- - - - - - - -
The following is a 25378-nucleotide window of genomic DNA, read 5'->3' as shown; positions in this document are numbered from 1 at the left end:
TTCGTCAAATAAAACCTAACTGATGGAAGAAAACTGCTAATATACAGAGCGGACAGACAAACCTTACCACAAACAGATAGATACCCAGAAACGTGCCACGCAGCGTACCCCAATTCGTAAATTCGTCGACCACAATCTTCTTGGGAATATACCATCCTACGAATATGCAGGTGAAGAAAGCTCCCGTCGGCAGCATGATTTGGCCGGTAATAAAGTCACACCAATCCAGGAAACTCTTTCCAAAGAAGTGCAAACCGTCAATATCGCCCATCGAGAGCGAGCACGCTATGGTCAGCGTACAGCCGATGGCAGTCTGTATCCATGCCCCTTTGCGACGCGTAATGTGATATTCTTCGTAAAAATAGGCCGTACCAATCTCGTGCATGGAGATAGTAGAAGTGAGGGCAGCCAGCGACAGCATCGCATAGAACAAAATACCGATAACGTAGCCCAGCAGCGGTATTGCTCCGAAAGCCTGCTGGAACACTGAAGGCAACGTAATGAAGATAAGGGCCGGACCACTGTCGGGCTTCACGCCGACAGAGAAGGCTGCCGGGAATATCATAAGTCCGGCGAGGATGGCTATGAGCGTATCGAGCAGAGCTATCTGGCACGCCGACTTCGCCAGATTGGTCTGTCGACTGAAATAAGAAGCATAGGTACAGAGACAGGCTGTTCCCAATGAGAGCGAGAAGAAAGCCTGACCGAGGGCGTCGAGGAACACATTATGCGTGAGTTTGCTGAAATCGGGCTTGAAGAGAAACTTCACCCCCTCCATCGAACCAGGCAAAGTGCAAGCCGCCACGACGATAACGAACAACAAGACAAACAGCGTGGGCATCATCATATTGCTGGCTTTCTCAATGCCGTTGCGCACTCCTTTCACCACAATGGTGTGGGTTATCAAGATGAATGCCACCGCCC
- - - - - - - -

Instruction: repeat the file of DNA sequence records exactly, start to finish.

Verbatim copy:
The following is a 25378-nucleotide window of genomic DNA, read 5'->3' as shown; positions in this document are numbered from 1 at the left end:
TTCGTCAAATAAAACCTAACTGATGGAAGAAAACTGCTAATATACAGAGCGGACAGACAAACCTTACCACAAACAGATAGATACCCAGAAACGTGCCACGCAGCGTACCCCAATTCGTAAATTCGTCGACCACAATCTTCTTGGGAATATACCATCCTACGAATATGCAGGTGAAGAAAGCTCCCGTCGGCAGCATGATTTGGCCGGTAATAAAGTCACACCAATCCAGGAAACTCTTTCCAAAGAAGTGCAAACCGTCAATATCGCCCATCGAGAGCGAGCACGCTATGGTCAGCGTACAGCCGATGGCAGTCTGTATCCATGCCCCTTTGCGACGCGTAATGTGATATTCTTCGTAAAAATAGGCCGTACCAATCTCGTGCATGGAGATAGTAGAAGTGAGGGCAGCCAGCGACAGCATCGCATAGAACAAAATACCGATAACGTAGCCCAGCAGCGGTATTGCTCCGAAAGCCTGCTGGAACACTGAAGGCAACGTAATGAAGATAAGGGCCGGACCACTGTCGGGCTTCACGCCGACAGAGAAGGCTGCCGGGAATATCATAAGTCCGGCGAGGATGGCTATGAGCGTATCGAGCAGAGCTATCTGGCACGCCGACTTCGCCAGATTGGTCTGTCGACTGAAATAAGAAGCATAGGTACAGAGACAGGCTGTTCCCAATGAGAGCGAGAAGAAAGCCTGACCGAGGGCGTCGAGGAACACATTATGCGTGAGTTTGCTGAAATCGGGCTTGAAGAGAAACTTCACCCCCTCCATCGAACCAGGCAAAGTGCAAGCCGCCACGACGATAACGAACAACAAGACAAACAGCGTGGGCATCATCATATTGCTGGCTTTCTCAATGCCGTTGCGCACTCCTTTCACCACAATGGTGTGGGTTATCAAGATGAATGCCACCGCCC